Google Nest Cam (battery) review: home security, no wires necessary

No wires, and it can stand up to British weather (Google)

Google’s smart home Nest products are all about turning your gaff into a digital fortress.

And every fortress needs a security system, which is why the tech giant has updated its line of Nest Cam security cameras.

The big change here is the new Nest Cam is now battery operated. You won’t need to find a plug socket (apart from to charge it) or wire it directly into your home’s electrical supply.

Google says it can be used indoors or outdoors (it’s rated IP54 weatherproof, so won’t mind getting wet) and provides a handy mounting plate, complete with screws and rawl plugs in the box. A fiercely strong magnetic base attaches to the plate which the camera then snaps onto.

If you’d rather not drill into a wall, you can stand the camera up either with Nest’s indoor stand (sold separately for £30) or a standard tripod attached to the screw thread underneath the camera.

Google supplies an indoor charging cable that also magnetically attaches to the underside of the camera and can either be left in or removed altogether and stowed away in a drawer somewhere.

It takes around five hours to charge the battery completely and then you’ll see the battery level each time you access the camera in the Google Home app. I haven’t had the camera up and running long enough to wear down the battery yet and I’ve been using it off and on for around five days.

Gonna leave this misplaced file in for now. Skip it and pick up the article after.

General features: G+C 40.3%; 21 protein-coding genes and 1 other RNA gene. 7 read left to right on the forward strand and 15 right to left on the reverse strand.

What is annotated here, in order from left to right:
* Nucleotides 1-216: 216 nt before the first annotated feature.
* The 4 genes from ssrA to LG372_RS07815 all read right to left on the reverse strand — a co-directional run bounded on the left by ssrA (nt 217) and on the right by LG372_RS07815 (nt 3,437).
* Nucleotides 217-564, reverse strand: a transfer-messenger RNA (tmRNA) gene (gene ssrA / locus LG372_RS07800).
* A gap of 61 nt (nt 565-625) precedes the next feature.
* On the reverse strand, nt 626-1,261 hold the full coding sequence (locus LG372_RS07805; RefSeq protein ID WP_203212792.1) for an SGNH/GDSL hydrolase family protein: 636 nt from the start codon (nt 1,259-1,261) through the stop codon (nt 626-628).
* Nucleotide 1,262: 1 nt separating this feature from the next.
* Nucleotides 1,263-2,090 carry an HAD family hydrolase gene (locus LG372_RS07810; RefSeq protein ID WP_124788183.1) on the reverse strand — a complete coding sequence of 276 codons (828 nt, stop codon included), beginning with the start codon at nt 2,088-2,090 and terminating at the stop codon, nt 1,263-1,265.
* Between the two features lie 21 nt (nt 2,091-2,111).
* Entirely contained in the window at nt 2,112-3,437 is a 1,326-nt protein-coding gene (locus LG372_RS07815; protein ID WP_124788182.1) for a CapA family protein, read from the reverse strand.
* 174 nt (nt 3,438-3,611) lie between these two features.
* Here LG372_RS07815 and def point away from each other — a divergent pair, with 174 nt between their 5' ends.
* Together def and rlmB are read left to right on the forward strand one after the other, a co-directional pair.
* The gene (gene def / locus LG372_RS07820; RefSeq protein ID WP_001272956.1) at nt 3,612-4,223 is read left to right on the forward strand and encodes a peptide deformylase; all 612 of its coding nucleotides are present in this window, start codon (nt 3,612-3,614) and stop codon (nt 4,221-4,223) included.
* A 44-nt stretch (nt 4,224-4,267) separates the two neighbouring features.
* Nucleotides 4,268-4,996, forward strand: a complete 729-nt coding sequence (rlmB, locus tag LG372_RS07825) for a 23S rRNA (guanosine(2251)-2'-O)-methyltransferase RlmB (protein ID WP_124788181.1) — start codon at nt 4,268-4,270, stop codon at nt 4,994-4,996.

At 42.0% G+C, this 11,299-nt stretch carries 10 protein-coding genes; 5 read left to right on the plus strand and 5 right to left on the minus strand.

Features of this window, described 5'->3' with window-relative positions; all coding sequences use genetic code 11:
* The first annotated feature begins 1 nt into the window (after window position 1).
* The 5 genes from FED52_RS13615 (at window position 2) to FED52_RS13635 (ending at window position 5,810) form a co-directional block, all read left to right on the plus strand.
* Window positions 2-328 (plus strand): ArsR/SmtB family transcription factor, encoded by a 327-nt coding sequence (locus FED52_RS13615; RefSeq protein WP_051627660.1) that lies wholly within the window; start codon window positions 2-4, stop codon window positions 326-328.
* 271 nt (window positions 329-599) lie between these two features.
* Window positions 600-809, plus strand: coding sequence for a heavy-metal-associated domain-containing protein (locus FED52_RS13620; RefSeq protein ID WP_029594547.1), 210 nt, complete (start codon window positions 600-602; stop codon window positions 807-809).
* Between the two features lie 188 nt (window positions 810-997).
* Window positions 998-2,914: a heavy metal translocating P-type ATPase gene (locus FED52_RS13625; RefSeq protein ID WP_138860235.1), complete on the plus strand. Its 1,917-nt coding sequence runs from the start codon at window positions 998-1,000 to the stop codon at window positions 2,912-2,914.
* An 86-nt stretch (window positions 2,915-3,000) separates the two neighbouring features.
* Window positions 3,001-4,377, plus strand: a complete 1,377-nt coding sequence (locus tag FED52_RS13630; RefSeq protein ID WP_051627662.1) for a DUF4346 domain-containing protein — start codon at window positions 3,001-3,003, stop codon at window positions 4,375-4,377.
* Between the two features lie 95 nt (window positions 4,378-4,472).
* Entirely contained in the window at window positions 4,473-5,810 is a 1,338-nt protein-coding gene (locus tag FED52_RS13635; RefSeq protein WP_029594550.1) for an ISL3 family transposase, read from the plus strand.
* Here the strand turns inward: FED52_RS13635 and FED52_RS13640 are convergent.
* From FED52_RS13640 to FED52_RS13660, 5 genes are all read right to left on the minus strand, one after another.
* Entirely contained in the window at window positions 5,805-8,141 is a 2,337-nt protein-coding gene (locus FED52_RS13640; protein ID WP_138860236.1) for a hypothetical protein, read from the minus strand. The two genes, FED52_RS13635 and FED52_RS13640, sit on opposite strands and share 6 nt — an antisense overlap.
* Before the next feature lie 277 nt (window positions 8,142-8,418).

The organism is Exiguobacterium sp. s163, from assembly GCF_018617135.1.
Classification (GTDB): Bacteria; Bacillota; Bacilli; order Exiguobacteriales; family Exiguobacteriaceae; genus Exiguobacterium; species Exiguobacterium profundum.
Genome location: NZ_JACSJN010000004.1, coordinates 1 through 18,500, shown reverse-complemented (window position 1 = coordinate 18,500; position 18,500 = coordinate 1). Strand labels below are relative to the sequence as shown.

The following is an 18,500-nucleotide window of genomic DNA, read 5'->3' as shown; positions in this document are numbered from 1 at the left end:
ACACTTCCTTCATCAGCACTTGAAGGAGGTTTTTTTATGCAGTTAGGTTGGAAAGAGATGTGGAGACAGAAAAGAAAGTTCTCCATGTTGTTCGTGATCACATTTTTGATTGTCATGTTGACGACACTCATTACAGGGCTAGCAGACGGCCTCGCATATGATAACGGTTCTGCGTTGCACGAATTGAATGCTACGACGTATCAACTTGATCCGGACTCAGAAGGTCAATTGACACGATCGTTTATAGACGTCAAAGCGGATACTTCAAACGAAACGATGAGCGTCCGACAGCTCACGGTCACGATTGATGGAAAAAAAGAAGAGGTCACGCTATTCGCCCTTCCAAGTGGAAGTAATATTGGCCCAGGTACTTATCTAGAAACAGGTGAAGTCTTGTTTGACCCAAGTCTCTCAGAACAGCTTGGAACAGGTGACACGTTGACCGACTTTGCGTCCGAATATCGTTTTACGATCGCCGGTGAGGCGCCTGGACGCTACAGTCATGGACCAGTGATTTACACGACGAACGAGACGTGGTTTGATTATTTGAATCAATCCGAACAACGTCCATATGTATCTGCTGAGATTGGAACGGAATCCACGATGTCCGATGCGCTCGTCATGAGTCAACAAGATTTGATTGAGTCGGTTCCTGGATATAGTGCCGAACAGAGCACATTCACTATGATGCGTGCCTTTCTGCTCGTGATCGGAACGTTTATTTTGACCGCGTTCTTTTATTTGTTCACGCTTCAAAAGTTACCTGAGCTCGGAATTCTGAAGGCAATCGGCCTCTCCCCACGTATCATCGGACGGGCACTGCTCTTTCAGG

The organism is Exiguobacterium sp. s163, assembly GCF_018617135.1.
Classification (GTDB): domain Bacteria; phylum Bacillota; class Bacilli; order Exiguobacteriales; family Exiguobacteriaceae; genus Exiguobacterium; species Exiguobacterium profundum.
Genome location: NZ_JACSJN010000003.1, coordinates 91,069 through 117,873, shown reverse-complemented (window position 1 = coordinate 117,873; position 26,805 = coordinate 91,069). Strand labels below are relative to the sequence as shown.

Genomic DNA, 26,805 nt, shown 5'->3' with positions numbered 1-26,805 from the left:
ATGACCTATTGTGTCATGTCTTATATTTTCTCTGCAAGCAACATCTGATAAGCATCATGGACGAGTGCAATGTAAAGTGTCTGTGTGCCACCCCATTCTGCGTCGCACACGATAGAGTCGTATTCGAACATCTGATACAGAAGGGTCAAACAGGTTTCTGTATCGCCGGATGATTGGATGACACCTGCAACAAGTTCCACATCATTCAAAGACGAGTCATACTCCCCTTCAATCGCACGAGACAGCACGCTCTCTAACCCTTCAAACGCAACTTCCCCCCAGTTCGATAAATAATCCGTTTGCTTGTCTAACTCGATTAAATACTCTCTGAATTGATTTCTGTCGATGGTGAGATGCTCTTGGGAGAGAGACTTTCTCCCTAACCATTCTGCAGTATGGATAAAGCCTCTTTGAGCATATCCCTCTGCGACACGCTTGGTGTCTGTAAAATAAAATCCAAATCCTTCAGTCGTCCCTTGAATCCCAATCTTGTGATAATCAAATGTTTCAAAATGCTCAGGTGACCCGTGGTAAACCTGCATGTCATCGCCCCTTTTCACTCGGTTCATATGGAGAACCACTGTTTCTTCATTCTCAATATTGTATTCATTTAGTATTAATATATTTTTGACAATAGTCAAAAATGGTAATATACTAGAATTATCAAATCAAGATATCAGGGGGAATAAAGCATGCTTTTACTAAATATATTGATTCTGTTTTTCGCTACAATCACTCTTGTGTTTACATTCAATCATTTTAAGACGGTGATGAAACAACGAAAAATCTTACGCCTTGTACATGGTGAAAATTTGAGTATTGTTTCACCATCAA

Google gives you everything in the box to get started (Metro.co.uk)

There aren’t any old fashioned paper instructions in the box, all the setting up is done over the Google Home app.

As you’d imagine, being free from wires gives you a great deal of flexibility over where you position the little white sentry. If you’d prefer to have it constantly wired up to the outside of your property, then Google will also sell you a weatherproof cable (5m or 10m) for a further £30.

Underneath the camera is the charging port, a screw for mounts that I’m obscuring with my thumb and a microphone for barking orders at people from far away (Metro.co.uk)

The camera itself has a 130° diagonal field of view and a 16:9 aspect ratio. You view footage through the Google Home app rather than the ageing Nest app. Clearly, Google is working to bring all its Nest products under the Google Home hub.

Once charged up, mounted and connected to your account (you scan a QR code) you’re up and running. The Nest Cam (battery) will supply you with 24/7 live streaming through the app and the ability to detect movement from things like people, pets or falling furniture. It records in 1080p HD quality and can see in the dark thanks to the infrared ‘Night Vision’ mode.

The camera is capable of recording up to three hours’ of footage internally. If you want to get more than that then – like everything in tech these days – you’ll need to pay for a subscription.